The protagonist and narrator, Scout Finch, is a young girl who does not conform to the gender stereotypes of her time. In this patriarchal society, women are traditionally associated with looking their best to please men, being submissive and maintaining the domestic sphere.
As the novel begins, we understand that in Scout’s mind, girls can’t play boy’s games, cannot use foul language, and in general must be uptight and extremely careful about how they act at all times.
According to Scout, ‘Maycomb is a place where ‘ladies’ bathed before noon, after their three o’clock naps, and by nightfall were like soft teacakes with frostings of sweat and sweet talcum.’
Scout is having a difficult time conforming to the rules of the social decorum prescribed for ‘ladies’ in Maycomb.
Aunt Alexandra works tirelessly to help her make the leap from tomboy to a woman. Scout resists. Aunt Alexandra would prefer that Scout play with small stoves and tea sets, however, Scout puts up a fight every step of the way. Aunt Alexandra has moved in because, she says, ‘We decided it best for you to have some feminine influence.’
Atticus is fine with Scout being who she is, even if it means dressing in overalls and acting like a tomboy. He seems to hold the minority opinion. Their neighbour, Mrs Dubose, for example, makes her displeasure known. ‘What are you doing in those overalls? You should be in a dress and camisole, young lady!’
Harper Lee brings gender roles for young girls to light, providing voices on both sides of the argument. Atticus Finch believes she should be free to choose her path in life and that it will all work out as it should. Others in the town have different opinions and think that Scout should be forced to take on the gender role assigned to her.
The white ladies of Maycomb are seen as shallow and incapable of relating to what is happening to the black women in the town during Tom’s trial. When the women gather at the Finches for the Missionary Meeting, they are able to open their hearts for the needs of people halfway around the world, but they can’t see the needs of the black community. They show their true colors when they expect their black servants to carry on and be strong, in spite of the fact that Tom is put to death.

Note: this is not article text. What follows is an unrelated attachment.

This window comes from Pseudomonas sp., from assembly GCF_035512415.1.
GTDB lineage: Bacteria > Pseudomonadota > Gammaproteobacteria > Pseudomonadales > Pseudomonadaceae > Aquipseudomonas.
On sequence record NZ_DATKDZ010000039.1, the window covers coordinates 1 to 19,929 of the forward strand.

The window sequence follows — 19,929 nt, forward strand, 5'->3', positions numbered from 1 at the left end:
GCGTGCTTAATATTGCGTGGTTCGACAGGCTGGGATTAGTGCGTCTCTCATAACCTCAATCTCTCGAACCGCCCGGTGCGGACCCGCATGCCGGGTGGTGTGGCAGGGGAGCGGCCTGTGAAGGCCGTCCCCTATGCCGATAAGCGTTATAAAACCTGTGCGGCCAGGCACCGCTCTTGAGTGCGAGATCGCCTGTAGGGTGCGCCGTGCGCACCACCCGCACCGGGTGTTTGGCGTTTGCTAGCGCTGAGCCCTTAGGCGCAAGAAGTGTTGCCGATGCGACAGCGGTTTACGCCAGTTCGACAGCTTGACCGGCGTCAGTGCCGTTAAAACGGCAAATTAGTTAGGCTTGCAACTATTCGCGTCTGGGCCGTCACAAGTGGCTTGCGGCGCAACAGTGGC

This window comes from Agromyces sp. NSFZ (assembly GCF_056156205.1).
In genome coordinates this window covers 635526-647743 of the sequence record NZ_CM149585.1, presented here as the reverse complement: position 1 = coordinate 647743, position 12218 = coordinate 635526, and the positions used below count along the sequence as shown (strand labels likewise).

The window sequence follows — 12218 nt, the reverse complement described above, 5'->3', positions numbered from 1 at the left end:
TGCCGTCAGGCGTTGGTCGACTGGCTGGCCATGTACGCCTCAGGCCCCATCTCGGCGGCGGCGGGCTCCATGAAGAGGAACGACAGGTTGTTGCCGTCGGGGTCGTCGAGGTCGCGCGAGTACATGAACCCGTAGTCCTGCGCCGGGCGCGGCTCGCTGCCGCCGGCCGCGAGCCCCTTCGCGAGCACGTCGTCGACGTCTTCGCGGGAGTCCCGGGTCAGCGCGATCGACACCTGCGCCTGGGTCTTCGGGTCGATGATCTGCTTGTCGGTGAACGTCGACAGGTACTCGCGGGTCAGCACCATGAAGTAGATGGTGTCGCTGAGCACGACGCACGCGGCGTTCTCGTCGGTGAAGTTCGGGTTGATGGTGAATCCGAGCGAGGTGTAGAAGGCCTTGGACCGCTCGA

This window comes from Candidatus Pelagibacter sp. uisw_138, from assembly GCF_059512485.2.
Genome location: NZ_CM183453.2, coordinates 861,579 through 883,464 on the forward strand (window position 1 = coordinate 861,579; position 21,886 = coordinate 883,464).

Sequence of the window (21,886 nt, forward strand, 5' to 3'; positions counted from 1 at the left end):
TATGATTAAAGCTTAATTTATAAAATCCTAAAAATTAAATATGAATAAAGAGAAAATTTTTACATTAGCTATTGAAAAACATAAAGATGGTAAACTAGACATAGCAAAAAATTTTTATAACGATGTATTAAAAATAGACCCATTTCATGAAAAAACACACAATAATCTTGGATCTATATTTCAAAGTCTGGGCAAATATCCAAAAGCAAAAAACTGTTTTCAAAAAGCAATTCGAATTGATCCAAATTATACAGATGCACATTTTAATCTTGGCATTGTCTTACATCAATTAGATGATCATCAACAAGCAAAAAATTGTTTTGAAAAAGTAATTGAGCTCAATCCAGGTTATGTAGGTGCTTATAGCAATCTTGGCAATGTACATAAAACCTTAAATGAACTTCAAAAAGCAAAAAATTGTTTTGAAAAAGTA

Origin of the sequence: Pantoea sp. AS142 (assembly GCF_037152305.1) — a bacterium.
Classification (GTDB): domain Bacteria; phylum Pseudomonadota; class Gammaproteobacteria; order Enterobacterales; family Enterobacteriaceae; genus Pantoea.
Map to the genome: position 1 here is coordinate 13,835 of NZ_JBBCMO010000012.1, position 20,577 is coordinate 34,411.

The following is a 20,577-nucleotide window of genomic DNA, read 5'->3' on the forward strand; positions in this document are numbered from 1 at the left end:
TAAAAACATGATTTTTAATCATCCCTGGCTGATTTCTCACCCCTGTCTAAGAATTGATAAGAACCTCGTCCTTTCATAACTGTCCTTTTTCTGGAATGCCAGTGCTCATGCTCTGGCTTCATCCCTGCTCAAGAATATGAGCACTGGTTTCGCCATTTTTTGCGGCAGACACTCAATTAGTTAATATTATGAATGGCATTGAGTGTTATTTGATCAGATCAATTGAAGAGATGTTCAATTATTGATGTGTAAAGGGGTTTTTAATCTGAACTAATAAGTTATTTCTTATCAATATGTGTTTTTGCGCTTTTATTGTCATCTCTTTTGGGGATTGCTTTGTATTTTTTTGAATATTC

After hearing Mrs. Dubose call their father trash for defending Tom Robinson, Jem tore up her camellia bushes in anger. There was no getting past Atticus, and when he asked why he did it, Jem told him what she said. In Chapter 11, Scout and Jem question their father’s decision to defend Tom Robinson saying that most white people who are upset think they are right and Atticus is wrong. Atticus’ response is simple: he has to live with his decisions before he can care about what others think. Even if it is difficult or different than what others would do, Atticus has to be true to himself. He explains to Scout and Jem, They’re certainly entitled to think that, and they’re entitled to full respect for their opinions… but before I can live with other folks I’ve got to live with myself. The one thing that doesn’t abide by majority rule is a person’s conscience.
Jem’s punishment is that he must go over to Mrs. Dubose’s house and read to her every afternoon. After a month, Mrs. Dubose passes away and Atticus explains to Jem that she was addicted to morphine. She knew she was going to die and didn’t want to be addicted to anything when she died. The time Jem read to her was the time she was weaning herself off of the morphine. Although she may have had completely different views than Atticus, she showed such bravery in the way she wanted to leave this world, free of anything holding her back. This is what Atticus wanted Jem to learn from spending time with her. In Chapter 11, Atticus says to Jem, I wanted you to see what real courage is, instead of getting the idea that courage is a man with a gun in his hand. It’s when you know you’re licked before you begin, but you begin anyway and see it through no matter what.
After a guilty verdict is delivered, Jem and Scout’s visions of truth and justice are shattered. Jem cannot understand why the world would be so unfair. In Chapter 22, Miss Maudie invites Jem and Scout over for some cake and sees how upset Jem is. She tells Jem that although it seems unfair, brave people were put on this earth to help make other people see the truth, though it takes time. Atticus is one of these brave people. She explains, There are some men in this world who are born to do our unpleasant jobs for us. Your father’s one of them.